Tag Archives: walking

Lessons From Europe

 

By Dom Nozzi

April 16, 2004

Is Europe on the road to ruin, due to increased auto ownership?  To what extent?

As traditional neighborhood architects would say, Europe has “good bones.” That is, many European communities are extremely fortunate in comparison to most American communities in the sense that they were largely built BEFORE the emergence of the ruinous shift to “car cparis narrow sidewalkraze” travel patterns. As a result, these European communities were built for transit, walking and bicycling. That is, their traditional, in-town areas are compact, mixed-use (residential mixed with shops and offices), multi-story, and modest in the provision of surface parking and street size.

This explains why these European communities remain such fantastic places (that millions of non-Europeans love to visit as tourists). They were built using timeless principles – principles that will never go out of style. The design was intended to make people happy, instead of cars.

What this all means is that increased auto ownership in Europe is troublesome but not necessarily fatal to what they have. In their urban areas, car ownership will be obligated to struggle to fit in. For the foreseeable future, it will remain inconvenient and costly to own and use a car in these European places. The danger is that European leaders may incrementally allow suburbanizing, car-friendly changes to the design of their communities — if they do not have sufficient pride in what they have, or leadership.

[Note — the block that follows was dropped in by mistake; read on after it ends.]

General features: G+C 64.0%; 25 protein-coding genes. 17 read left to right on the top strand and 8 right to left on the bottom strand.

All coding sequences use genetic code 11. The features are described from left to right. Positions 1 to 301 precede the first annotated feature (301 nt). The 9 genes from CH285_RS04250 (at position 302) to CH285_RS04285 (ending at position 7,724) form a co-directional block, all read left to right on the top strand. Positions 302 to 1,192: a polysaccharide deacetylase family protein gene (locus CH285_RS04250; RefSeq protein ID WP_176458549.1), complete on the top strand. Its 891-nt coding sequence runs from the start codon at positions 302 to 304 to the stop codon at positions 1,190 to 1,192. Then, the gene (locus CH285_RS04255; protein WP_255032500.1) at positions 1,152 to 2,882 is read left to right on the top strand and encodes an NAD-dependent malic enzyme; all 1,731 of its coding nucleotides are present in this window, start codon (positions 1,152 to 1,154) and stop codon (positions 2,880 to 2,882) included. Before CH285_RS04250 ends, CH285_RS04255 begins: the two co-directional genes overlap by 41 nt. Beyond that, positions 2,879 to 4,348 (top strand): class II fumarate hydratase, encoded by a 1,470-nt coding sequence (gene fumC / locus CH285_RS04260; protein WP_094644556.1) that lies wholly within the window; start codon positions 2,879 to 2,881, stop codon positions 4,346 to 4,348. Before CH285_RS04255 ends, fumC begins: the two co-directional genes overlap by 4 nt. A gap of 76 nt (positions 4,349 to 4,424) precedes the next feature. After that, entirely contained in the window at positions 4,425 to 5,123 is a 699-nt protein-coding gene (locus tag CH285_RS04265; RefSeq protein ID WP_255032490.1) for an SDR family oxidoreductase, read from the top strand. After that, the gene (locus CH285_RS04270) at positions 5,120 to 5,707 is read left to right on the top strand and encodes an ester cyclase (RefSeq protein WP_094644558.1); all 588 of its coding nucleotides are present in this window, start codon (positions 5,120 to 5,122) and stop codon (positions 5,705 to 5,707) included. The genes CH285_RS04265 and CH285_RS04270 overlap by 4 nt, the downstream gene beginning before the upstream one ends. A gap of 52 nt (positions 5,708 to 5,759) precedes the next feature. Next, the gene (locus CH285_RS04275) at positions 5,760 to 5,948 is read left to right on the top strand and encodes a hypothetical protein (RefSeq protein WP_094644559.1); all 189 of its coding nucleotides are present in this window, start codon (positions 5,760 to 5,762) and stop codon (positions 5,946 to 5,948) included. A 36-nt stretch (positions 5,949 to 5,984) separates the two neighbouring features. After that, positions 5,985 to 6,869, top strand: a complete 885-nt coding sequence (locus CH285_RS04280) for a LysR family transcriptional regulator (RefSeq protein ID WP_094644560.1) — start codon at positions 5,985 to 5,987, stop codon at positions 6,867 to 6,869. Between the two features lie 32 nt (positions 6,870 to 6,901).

An enormous obstacle to undesirable suburbanization Europe is that it may be cost-prohibitive to retrofit the space-intensive needs of cars in communities that are now modest in size.

Can the US learn any lessons from European cities, which have within walking distance everything Americans in most cities must drive to reach?

The lessons that can be learned in the US are that traditional community design patterns that we have largely abandoned and forgotten about since approximately WWII are timeless. They remain wonderful, envied places centuries after they were first built. Those traditional principles — mixed use, higher density, walkable compactness, multiple stories, modest parking and street sizes — are an essential component for all communities. They must remain a lifestyle choice in all communities — a choice that is rapidly vanishing in the US. There will always be citizens who wish to enjoy the merits of the traditional, sociable lifestyle. And in the future, the number of citizens who seek such a lifestyle will grow as the auto-dependent lifestyle becomes increasingly unsustainable, unaffordable, and unrewarding.

Why is it that many in the US are stunned when they learn that a large number of European citizens live quite comfortably in cities such as Barcelona without a personal car?